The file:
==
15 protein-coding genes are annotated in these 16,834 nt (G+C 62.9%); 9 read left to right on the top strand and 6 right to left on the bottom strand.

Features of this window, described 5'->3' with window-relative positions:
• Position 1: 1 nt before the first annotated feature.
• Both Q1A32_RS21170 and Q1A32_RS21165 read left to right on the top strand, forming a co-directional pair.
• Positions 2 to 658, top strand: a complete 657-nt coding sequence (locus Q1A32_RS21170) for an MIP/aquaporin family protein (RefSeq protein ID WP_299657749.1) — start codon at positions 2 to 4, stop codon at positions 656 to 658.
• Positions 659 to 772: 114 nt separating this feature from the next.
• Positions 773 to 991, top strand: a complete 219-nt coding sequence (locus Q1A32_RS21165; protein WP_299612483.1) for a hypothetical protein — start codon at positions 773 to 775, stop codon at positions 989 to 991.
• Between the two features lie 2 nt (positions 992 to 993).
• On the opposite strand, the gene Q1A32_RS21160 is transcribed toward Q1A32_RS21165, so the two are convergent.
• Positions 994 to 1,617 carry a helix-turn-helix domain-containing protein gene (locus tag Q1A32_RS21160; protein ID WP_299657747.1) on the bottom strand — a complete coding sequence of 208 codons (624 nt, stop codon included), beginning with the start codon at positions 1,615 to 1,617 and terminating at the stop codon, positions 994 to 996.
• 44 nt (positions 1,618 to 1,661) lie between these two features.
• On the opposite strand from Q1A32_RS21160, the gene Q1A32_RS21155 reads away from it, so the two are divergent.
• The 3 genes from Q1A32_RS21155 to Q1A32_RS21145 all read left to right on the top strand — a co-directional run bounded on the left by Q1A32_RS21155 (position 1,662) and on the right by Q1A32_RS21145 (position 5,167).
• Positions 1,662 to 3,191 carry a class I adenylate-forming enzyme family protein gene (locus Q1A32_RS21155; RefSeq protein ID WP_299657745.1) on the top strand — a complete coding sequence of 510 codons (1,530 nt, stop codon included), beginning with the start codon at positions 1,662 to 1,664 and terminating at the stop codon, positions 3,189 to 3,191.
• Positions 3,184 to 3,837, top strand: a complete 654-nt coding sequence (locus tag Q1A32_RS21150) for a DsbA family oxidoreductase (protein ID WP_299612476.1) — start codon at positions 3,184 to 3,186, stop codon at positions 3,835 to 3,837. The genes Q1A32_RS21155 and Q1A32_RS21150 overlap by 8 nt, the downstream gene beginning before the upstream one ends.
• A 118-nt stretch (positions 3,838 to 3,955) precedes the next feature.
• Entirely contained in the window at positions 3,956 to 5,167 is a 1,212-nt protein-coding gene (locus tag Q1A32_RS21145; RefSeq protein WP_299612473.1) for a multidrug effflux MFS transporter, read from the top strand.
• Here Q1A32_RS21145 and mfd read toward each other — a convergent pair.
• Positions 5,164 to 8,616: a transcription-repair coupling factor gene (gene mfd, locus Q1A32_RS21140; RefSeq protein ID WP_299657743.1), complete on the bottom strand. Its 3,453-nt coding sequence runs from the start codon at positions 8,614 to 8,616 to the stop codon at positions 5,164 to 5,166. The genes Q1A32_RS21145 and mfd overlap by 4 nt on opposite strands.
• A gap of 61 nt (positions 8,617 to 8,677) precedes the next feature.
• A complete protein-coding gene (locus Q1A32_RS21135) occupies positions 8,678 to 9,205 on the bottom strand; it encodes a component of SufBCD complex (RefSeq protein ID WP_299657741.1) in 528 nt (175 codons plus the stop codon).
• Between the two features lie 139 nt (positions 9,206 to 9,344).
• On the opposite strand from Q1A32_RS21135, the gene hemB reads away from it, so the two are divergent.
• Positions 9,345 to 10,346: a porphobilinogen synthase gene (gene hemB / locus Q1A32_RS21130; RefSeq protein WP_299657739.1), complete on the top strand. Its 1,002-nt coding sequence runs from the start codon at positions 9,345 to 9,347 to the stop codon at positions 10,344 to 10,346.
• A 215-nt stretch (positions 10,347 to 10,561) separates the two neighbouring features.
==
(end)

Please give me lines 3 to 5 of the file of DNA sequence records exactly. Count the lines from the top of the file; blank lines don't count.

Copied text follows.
• Position 1: 1 nt before the first annotated feature.
• Both Q1A32_RS21170 and Q1A32_RS21165 read left to right on the top strand, forming a co-directional pair.
• Positions 2 to 658, top strand: a complete 657-nt coding sequence (locus Q1A32_RS21170) for an MIP/aquaporin family protein (RefSeq protein ID WP_299657749.1) — start codon at positions 2 to 4, stop codon at positions 656 to 658.